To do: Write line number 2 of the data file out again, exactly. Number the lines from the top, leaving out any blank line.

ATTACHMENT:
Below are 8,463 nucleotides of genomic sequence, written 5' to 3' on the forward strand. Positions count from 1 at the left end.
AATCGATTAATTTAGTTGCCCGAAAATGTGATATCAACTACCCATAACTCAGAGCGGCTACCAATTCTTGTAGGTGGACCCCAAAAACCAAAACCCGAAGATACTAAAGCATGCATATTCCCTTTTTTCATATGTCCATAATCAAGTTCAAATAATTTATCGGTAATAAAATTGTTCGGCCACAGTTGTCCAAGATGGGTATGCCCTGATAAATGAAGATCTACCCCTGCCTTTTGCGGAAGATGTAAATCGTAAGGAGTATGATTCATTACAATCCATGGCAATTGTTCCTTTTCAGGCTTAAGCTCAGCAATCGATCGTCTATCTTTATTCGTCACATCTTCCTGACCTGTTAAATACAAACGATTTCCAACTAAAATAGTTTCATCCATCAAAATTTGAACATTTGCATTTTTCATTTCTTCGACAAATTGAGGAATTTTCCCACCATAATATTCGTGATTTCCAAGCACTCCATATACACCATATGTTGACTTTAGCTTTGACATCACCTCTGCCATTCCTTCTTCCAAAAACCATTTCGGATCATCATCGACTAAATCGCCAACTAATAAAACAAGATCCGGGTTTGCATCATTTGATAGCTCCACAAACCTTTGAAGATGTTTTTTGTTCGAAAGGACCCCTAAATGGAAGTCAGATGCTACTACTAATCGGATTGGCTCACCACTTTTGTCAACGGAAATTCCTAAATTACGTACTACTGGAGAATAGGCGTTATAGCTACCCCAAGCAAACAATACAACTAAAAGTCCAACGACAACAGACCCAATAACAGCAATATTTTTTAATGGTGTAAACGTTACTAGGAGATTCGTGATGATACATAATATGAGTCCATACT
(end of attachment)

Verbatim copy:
AATCGATTAATTTAGTTGCCCGAAAATGTGATATCAACTACCCATAACTCAGAGCGGCTACCAATTCTTGTAGGTGGACCCCAAAAACCAAAACCCGAAGATACTAAAGCATGCATATTCCCTTTTTTCATATGTCCATAATCAAGTTCAAATAATTTATCGGTAATAAAATTGTTCGGCCACAGTTGTCCAAGATGGGTATGCCCTGATAAATGAAGATCTACCCCTGCCTTTTGCGGAAGATGTAAATCGTAAGGAGTATGATTCATTACAATCCATGGCAATTGTTCCTTTTCAGGCTTAAGCTCAGCAATCGATCGTCTATCTTTATTCGTCACATCTTCCTGACCTGTTAAATACAAACGATTTCCAACTAAAATAGTTTCATCCATCAAAATTTGAACATTTGCATTTTTCATTTCTTCGACAAATTGAGGAATTTTCCCACCATAATATTCGTGATTTCCAAGCACTCCATATACACCATATGTTGACTTTAGCTTTGACATCACCTCTGCCATTCCTTCTTCCAAAAACCATTTCGGATCATCATCGACTAAATCGCCAACTAATAAAACAAGATCCGGGTTTGCATCATTTGATAGCTCCACAAACCTTTGAAGATGTTTTTTGTTCGAAAGGACCCCTAAATGGAAGTCAGATGCTACTACTAATCGGATTGGCTCACCACTTTTGTCAACGGAAATTCCTAAATTACGTACTACTGGAGAATAGGCGTTATAGCTACCCCAAGCAAACAATACAACTAAAAGTCCAACGACAACAGACCCAATAACAGCAATATTTTTTAATGGTGTAAACGTTACTAGGAGATTCGTGATGATACATAATATGAGTCCATACT